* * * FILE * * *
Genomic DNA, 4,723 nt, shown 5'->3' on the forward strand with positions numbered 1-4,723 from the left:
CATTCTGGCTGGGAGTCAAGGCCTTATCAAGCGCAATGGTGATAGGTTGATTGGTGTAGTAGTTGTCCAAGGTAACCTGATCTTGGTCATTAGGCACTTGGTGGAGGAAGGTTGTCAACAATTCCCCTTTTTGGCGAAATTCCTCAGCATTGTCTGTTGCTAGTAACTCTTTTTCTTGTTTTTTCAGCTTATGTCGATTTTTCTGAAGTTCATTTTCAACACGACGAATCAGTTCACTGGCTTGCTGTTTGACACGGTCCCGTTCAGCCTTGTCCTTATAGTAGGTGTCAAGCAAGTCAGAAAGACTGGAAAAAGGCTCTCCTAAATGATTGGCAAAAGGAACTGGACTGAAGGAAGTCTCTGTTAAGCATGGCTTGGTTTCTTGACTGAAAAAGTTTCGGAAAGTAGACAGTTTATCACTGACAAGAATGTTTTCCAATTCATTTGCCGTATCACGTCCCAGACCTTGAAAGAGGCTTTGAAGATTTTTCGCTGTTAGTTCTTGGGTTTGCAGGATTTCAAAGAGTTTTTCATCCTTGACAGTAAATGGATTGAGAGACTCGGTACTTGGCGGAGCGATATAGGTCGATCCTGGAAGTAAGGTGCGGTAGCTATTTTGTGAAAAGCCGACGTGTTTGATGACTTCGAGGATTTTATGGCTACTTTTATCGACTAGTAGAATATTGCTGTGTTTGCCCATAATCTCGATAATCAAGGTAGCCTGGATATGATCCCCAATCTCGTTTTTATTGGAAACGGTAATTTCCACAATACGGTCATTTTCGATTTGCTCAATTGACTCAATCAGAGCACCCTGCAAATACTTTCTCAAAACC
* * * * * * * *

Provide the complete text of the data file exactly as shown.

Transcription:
Genomic DNA, 4,723 nt, shown 5'->3' on the forward strand with positions numbered 1-4,723 from the left:
CATTCTGGCTGGGAGTCAAGGCCTTATCAAGCGCAATGGTGATAGGTTGATTGGTGTAGTAGTTGTCCAAGGTAACCTGATCTTGGTCATTAGGCACTTGGTGGAGGAAGGTTGTCAACAATTCCCCTTTTTGGCGAAATTCCTCAGCATTGTCTGTTGCTAGTAACTCTTTTTCTTGTTTTTTCAGCTTATGTCGATTTTTCTGAAGTTCATTTTCAACACGACGAATCAGTTCACTGGCTTGCTGTTTGACACGGTCCCGTTCAGCCTTGTCCTTATAGTAGGTGTCAAGCAAGTCAGAAAGACTGGAAAAAGGCTCTCCTAAATGATTGGCAAAAGGAACTGGACTGAAGGAAGTCTCTGTTAAGCATGGCTTGGTTTCTTGACTGAAAAAGTTTCGGAAAGTAGACAGTTTATCACTGACAAGAATGTTTTCCAATTCATTTGCCGTATCACGTCCCAGACCTTGAAAGAGGCTTTGAAGATTTTTCGCTGTTAGTTCTTGGGTTTGCAGGATTTCAAAGAGTTTTTCATCCTTGACAGTAAATGGATTGAGAGACTCGGTACTTGGCGGAGCGATATAGGTCGATCCTGGAAGTAAGGTGCGGTAGCTATTTTGTGAAAAGCCGACGTGTTTGATGACTTCGAGGATTTTATGGCTACTTTTATCGACTAGTAGAATATTGCTGTGTTTGCCCATAATCTCGATAATCAAGGTAGCCTGGATATGATCCCCAATCTCGTTTTTATTGGAAACGGTAATTTCCACAATACGGTCATTTTCGATTTGCTCAATTGACTCAATCAGAGCACCCTGCAAATACTTTCTCAAAACC